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The Purpose of the Previous Post

Posted: August 10, 2016 (3:14 PM) by CalvinDude
If you read my blog regularly (and let's face it, you don't), you can probably already guess the purpose of my previous blog post. Essentially, what I did was create a custom text tag for my blog that gets replaced by data from a database that will contain the Greek NT. Right now (as I write this) the database has an entire two verses. John 1:1 and John 1:2. But it will slowly be filled until the entire NT is in there.

Of course, that's what I did. I still haven't said the purpose for it though! It goes back to my previous thoughts about the need in America for there to be a good public domain translation of the Bible. I want to go ahead and try to fill that need by writing my own translation of the Bible with the expressed purpose of having it as a public domain translation, meaning that it would be free to use anywhere without worrying about copyrights or paying royalties to me, or some such.

Right now, the only English Bible that I am aware of that is in the public domain is just the KJV.

Of course, sharp people will note that I could still run afoul of the law if I use a Greek text here on my site that is not also in public domain as the basis for my translation, but that is why I'm using the Greek text compiled by the Perseus Project. Specifically, they are using the 1885 version of Westcott and Hort's The New Testament in the original Greek, which is already in public domain. While that is not the most up-to-date version, it is sufficient to provide my translation, and I will of course reference some more modern texts in the process.

Finally, as to the actual translation I will provide, I'm actually going to provide two translations (as well as my own commentary on this blog). The first translation will be a more formal word-for-word translation; the second will be a concept-for-concept translation. To use more technical terminology, the first is what we would call "formal equivalence" and the second is "functional equivalence" or "dynamic equivalence". I believe the functional equivalent translation would be easier to read, but due to the fact that functional equivalent translations require far more interpretation than just straightforward translation, I think it necessary to have the formal equivalence aspect too.

Of course, one might question just who I am that I think that I can give a translation of Scripture that's "better" than anything else out there. Well, to answer that: 1) I don't think it will be "better" than what's out there, which is already superb; rather, I'm providing this so the text can be used without copyright restrictions, not because I think the other translations are bad. And 2), I think anyone is capable of understanding the reasoning and arguments for why a specific translation and/or interpretation choice will be made, which is why I'm going to be doing this alongside a commentary. Anyone will be free to look at the Greek text, look at my reasoning for why I interpreted the text the way I did, and come to their own conclusions as to whether my translation is worthwhile or biased.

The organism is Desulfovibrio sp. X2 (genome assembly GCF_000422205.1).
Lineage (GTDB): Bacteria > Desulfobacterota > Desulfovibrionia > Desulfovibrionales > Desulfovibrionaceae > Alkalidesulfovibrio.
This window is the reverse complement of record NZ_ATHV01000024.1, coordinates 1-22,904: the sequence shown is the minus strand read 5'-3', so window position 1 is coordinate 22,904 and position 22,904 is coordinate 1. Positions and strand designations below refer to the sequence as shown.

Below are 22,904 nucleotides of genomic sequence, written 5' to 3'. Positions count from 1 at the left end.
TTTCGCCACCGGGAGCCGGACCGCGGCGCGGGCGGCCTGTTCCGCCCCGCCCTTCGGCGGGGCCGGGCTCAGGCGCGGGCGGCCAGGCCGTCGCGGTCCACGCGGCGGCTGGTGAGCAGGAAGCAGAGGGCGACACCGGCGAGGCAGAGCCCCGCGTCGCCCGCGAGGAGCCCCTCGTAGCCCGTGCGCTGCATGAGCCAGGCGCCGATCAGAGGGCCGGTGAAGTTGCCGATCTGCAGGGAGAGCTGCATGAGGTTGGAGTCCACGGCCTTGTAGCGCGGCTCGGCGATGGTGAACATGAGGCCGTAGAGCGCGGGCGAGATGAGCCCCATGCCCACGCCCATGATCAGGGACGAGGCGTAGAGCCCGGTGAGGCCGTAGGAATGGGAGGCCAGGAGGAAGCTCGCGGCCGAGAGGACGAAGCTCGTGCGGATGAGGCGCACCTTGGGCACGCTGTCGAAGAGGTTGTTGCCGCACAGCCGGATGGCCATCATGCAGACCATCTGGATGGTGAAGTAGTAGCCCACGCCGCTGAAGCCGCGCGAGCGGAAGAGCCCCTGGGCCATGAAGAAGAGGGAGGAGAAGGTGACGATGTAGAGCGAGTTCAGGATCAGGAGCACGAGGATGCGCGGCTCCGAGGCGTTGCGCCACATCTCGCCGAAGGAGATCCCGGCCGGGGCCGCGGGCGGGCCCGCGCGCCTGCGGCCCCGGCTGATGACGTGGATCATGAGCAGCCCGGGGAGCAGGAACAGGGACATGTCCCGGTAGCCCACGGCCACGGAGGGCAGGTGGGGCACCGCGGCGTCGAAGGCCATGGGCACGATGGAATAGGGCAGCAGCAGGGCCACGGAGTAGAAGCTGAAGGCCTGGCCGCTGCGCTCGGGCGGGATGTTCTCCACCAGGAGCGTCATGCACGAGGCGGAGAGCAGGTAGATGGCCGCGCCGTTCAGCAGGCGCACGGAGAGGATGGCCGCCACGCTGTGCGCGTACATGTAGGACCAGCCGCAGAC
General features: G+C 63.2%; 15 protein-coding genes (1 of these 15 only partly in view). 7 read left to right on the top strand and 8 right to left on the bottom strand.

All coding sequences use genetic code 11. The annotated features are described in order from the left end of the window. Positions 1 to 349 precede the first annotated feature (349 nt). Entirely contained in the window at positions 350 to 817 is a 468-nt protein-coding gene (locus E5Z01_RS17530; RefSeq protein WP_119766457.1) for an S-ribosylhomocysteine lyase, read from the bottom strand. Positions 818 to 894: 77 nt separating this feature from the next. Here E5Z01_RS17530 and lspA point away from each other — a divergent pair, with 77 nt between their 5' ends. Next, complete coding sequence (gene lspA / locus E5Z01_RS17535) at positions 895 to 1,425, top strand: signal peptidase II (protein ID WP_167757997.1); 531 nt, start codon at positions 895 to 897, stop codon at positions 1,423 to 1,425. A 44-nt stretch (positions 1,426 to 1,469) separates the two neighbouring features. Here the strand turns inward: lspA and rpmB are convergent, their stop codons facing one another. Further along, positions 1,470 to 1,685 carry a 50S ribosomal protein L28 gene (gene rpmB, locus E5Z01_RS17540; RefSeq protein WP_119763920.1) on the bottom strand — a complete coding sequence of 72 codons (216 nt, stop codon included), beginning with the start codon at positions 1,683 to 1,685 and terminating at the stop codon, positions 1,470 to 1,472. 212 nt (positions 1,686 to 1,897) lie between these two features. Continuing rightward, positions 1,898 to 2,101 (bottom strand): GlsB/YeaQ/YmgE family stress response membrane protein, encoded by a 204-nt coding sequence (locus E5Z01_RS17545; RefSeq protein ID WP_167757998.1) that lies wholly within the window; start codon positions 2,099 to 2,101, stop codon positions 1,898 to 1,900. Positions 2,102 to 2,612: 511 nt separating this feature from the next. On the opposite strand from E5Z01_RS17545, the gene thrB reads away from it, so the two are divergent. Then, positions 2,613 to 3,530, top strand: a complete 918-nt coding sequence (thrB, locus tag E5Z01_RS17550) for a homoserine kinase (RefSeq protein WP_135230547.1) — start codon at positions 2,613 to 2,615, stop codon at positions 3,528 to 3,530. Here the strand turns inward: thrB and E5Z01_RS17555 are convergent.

I know that I've mentioned before my desire to do this task, but now that I have some coding in place it actually has become feasible to do so. It will still be quite lengthy, because I'm not going to be doing it haphazardly. It will also take a bit of work, especially as my database grows with the Greek text that I still have to enter in manually. But it's only the Greek New Testament for now (if God blesses me so that I can actually get good at Hebrew, then I can add that too). While I don't have infinite time on my side, I will perhaps have enough to make this service worthwhile to others.

Comments 3Rating: 0

Kent McDonald Rating: 0
I admire you for offering to undertake this enormous project. Even translations that use multiple translators take years to complete. I don't envy you. One word of caution, though. I'm sure you are quite aware of the dangers inherent in attempting this translation as a solo project. Although you are creating a translation rather than a paraphrase, criticism comes easily from the naysayers. The Living Bible (paraphrase) and The Message stand as living proof of where one can go wrong. Are you going to be seeking the counsel of Greek scholars to help you ensure against error?

Also, I noticed in your previous post that the English in your interlinear example is following English grammar rules rather than Greek grammar. My Nestles interlinear doesn't read as comfortably with regards to English grammar placement of words. Are you doing that intentionally, just to make it easier to read?

That is all I have for now. I will pray that God blesses your endeavor with clarity of thought, understanding, and determination to finish. :-)